Ali knew that what Frank’s company did was to look for certain spectrums in data from old space missions. This data had been accumulated by the Hubble Space Telescope and other deep space satellites that were looking to map the asteroid belt. Ali knew that the Asteroid Belt was a region of the solar system between Mars and Jupiter which was occupied by numerous irregularly shaped bodies called asteroids. It was thought that many of these asteroids could contain valuable minerals like gold, platinum, lithium or even precious stones like diamonds. Elon Musk, the billionaire behind Tesla electric cars and the Space X commercial space missions, had also stated an intention to one day send a mission to an asteroid to collect these precious metals. Ali thought all this fanciful and unrealistic, but said nothing.
Frank flicked through the print outs and pointed to a graph on the page.
‘When we look for the minerals, we normally see a peak in this part of the spectrum here.’ Frank pointed with a sugary finger at a small range of peaks on the graph and then turned the page. ‘However, what we found here was not what we expected at all.’
Frank’s sticky finger was pointing at a second graph that showed a much higher peak in a different part of the spectrum.
Ali said, ’anomaly?’ It was a reasonable question from one scientist to another to see if there was a flaw in the data.
Frank had obviously anticipated the question, and pushed the print out to Ali. ‘See for yourself.’
The rest of the print-out were pages of similar readings showing the same peak on different days, but from different satellites. Clearly there was a consistency in the data.
When he arrived at his office twenty minutes later, Ali closed his office door and called the Admiral on his cell phone.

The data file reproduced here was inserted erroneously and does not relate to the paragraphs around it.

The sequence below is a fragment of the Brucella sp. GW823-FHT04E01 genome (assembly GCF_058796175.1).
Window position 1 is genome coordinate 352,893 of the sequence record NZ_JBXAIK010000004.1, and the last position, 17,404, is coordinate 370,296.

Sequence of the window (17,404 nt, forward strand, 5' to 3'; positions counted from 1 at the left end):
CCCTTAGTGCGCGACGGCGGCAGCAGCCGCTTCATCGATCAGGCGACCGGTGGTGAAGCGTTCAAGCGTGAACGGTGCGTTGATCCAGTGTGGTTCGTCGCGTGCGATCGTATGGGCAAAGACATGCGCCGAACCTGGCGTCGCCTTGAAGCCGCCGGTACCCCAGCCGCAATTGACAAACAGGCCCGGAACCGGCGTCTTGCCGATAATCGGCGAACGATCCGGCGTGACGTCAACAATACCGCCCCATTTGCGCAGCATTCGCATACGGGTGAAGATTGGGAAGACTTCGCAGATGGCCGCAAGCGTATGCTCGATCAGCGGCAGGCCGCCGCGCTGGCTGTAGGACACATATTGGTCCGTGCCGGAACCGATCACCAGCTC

The Admiral answered on the second ring with a curt, ‘Yes?’
‘Admiral this is Ali Palaszwaski at KSC, how are you doing?’
‘Fine, what can I help you with?’
‘I have come across some new data that I would like to discuss with you?’
‘How significant is it?’
‘Admiral, it could be very significant, I would really like Mary Morrell to also have—’
‘Ali, Mary cannot be reached just now, I’ll send a plane for you this afternoon.’ The Admiral hung up.
Ali emailed his boss that he had to go to Washington for a few days, and then went home to tell his wife he would be away, and collect an overnight bag. He didn’t want to make the same mistake this time.
Two hours later, Ali arrived at Fort Meade and was shown into a non-descript meeting room with a view of the parking lot. He was offered ‘something to drink’, and told that the Admiral would be with him shortly.
A few minutes later the Admiral walked in looking as immaculate as ever in his tailored suit. They shook hands, and the Admiral got straight down to business.
‘So what have you got to tell me?’
Ali reached into his briefcase for the sheaf of papers that Perusich had given him and went through a similar explanation of the graphical peaks.
The Admiral sat straighter in his chair, and looking at Ali and deliberately not at the print outs, as if to dismiss them, ‘so what?’
Ali said in clear and measured tones, ‘I think it’s a beacon for alien visitors’.
‘What do you mean a beacon?’
‘To guide them in, a bit like the way commercial airliners navigate their way across the globe. They lock on to air traffic radar controlled tracking beacons in certain locations.’
‘You mean there are more of them coming?’
‘I don’t know that Admiral, and I cannot be 100% certain of what I am saying is correct, but I believe … ’
The Admiral interrupted, ’Why are you not 100% certain?’
‘I need to verify with colleagues, and the best person to do that is Mary Morrell. I called her cell phone but it was no longer connected, and she hasn’t replied to my email.’
The Admiral sat in silence for a few minutes, staring directly at Ali. Ali knew when to shut-up.
Suddenly, the Admiral stood up, said ‘Wait here,’ and left closing the door behind him. An Orderly came in and asked if he would like something else to drink. Ali asked for coffee. He knew it would be a long night.